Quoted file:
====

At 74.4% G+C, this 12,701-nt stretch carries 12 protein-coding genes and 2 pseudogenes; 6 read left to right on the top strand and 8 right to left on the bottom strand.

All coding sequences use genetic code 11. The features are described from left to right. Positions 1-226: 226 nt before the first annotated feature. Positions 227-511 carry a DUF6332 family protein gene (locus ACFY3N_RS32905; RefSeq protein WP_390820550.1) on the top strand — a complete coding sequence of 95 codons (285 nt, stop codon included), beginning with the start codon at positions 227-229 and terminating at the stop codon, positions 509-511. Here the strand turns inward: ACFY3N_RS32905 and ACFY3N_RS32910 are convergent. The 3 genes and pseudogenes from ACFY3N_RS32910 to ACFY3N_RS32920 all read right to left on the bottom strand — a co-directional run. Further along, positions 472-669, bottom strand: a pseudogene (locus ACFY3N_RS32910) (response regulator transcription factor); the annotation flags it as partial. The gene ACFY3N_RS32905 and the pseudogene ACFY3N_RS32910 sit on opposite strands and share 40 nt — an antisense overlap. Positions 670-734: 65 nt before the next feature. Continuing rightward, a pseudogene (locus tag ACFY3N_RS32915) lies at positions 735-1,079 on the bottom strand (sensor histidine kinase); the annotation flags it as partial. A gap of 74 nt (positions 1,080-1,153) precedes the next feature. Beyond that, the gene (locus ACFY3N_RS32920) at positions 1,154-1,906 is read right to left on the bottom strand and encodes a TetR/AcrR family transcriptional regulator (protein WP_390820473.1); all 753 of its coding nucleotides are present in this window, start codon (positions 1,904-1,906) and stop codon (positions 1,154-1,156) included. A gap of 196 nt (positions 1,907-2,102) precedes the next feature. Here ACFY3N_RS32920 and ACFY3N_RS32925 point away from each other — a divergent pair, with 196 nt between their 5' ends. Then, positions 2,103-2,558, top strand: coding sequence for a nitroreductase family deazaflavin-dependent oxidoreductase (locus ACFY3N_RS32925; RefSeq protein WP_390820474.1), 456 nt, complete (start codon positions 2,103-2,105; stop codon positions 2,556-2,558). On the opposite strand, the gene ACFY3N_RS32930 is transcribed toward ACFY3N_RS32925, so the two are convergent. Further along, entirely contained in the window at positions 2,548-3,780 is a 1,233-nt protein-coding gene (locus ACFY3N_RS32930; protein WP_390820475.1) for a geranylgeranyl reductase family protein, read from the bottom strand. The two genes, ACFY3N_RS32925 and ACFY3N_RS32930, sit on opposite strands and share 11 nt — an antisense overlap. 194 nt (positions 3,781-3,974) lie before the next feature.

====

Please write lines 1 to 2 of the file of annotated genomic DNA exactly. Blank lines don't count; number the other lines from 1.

At 74.4% G+C, this 12,701-nt stretch carries 12 protein-coding genes and 2 pseudogenes; 6 read left to right on the top strand and 8 right to left on the bottom strand.

All coding sequences use genetic code 11. The features are described from left to right. Positions 1-226: 226 nt before the first annotated feature. Positions 227-511 carry a DUF6332 family protein gene (locus ACFY3N_RS32905; RefSeq protein WP_390820550.1) on the top strand — a complete coding sequence of 95 codons (285 nt, stop codon included), beginning with the start codon at positions 227-229 and terminating at the stop codon, positions 509-511. Here the strand turns inward: ACFY3N_RS32905 and ACFY3N_RS32910 are convergent. The 3 genes and pseudogenes from ACFY3N_RS32910 to ACFY3N_RS32920 all read right to left on the bottom strand — a co-directional run. Further along, positions 472-669, bottom strand: a pseudogene (locus ACFY3N_RS32910) (response regulator transcription factor); the annotation flags it as partial. The gene ACFY3N_RS32905 and the pseudogene ACFY3N_RS32910 sit on opposite strands and share 40 nt — an antisense overlap. Positions 670-734: 65 nt before the next feature. Continuing rightward, a pseudogene (locus tag ACFY3N_RS32915) lies at positions 735-1,079 on the bottom strand (sensor histidine kinase); the annotation flags it as partial. A gap of 74 nt (positions 1,080-1,153) precedes the next feature. Beyond that, the gene (locus ACFY3N_RS32920) at positions 1,154-1,906 is read right to left on the bottom strand and encodes a TetR/AcrR family transcriptional regulator (protein WP_390820473.1); all 753 of its coding nucleotides are present in this window, start codon (positions 1,904-1,906) and stop codon (positions 1,154-1,156) included. A gap of 196 nt (positions 1,907-2,102) precedes the next feature. Here ACFY3N_RS32920 and ACFY3N_RS32925 point away from each other — a divergent pair, with 196 nt between their 5' ends. Then, positions 2,103-2,558, top strand: coding sequence for a nitroreductase family deazaflavin-dependent oxidoreductase (locus ACFY3N_RS32925; RefSeq protein WP_390820474.1), 456 nt, complete (start codon positions 2,103-2,105; stop codon positions 2,556-2,558). On the opposite strand, the gene ACFY3N_RS32930 is transcribed toward ACFY3N_RS32925, so the two are convergent. Further along, entirely contained in the window at positions 2,548-3,780 is a 1,233-nt protein-coding gene (locus ACFY3N_RS32930; protein WP_390820475.1) for a geranylgeranyl reductase family protein, read from the bottom strand. The two genes, ACFY3N_RS32925 and ACFY3N_RS32930, sit on opposite strands and share 11 nt — an antisense overlap. 194 nt (positions 3,781-3,974) lie before the next feature.